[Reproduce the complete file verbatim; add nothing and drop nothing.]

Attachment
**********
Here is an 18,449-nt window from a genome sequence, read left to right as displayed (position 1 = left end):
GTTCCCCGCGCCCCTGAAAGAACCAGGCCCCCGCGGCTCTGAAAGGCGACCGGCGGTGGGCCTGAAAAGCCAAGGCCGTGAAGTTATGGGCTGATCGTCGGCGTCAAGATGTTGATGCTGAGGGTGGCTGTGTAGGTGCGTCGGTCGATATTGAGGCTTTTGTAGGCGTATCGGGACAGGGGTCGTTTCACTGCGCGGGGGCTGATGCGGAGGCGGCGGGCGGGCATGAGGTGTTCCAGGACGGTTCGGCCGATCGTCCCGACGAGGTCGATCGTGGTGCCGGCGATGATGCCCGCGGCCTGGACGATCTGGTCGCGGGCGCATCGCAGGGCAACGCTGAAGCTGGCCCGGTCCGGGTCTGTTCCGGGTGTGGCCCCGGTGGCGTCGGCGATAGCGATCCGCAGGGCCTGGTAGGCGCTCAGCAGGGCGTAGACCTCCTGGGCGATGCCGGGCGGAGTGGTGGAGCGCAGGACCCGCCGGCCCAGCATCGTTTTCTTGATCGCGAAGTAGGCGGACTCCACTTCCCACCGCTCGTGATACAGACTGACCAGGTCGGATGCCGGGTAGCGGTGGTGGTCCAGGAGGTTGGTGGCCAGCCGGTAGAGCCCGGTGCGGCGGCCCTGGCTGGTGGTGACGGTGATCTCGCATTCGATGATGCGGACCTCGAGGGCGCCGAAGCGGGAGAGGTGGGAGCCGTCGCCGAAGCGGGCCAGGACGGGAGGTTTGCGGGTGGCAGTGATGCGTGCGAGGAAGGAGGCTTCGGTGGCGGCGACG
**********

Here is an 18,449-nt window from a genome sequence, read left to right as displayed (position 1 = left end):
GTTCCCCGCGCCCCTGAAAGAACCAGGCCCCCGCGGCTCTGAAAGGCGACCGGCGGTGGGCCTGAAAAGCCAAGGCCGTGAAGTTATGGGCTGATCGTCGGCGTCAAGATGTTGATGCTGAGGGTGGCTGTGTAGGTGCGTCGGTCGATATTGAGGCTTTTGTAGGCGTATCGGGACAGGGGTCGTTTCACTGCGCGGGGGCTGATGCGGAGGCGGCGGGCGGGCATGAGGTGTTCCAGGACGGTTCGGCCGATCGTCCCGACGAGGTCGATCGTGGTGCCGGCGATGATGCCCGCGGCCTGGACGATCTGGTCGCGGGCGCATCGCAGGGCAACGCTGAAGCTGGCCCGGTCCGGGTCTGTTCCGGGTGTGGCCCCGGTGGCGTCGGCGATAGCGATCCGCAGGGCCTGGTAGGCGCTCAGCAGGGCGTAGACCTCCTGGGCGATGCCGGGCGGAGTGGTGGAGCGCAGGACCCGCCGGCCCAGCATCGTTTTCTTGATCGCGAAGTAGGCGGACTCCACTTCCCACCGCTCGTGATACAGACTGACCAGGTCGGATGCCGGGTAGCGGTGGTGGTCCAGGAGGTTGGTGGCCAGCCGGTAGAGCCCGGTGCGGCGGCCCTGGCTGGTGGTGACGGTGATCTCGCATTCGATGATGCGGACCTCGAGGGCGCCGAAGCGGGAGAGGTGGGAGCCGTCGCCGAAGCGGGCCAGGACGGGAGGTTTGCGGGTGGCAGTGATGCGTGCGAGGAAGGAGGCTTCGGTGGCGGCGACG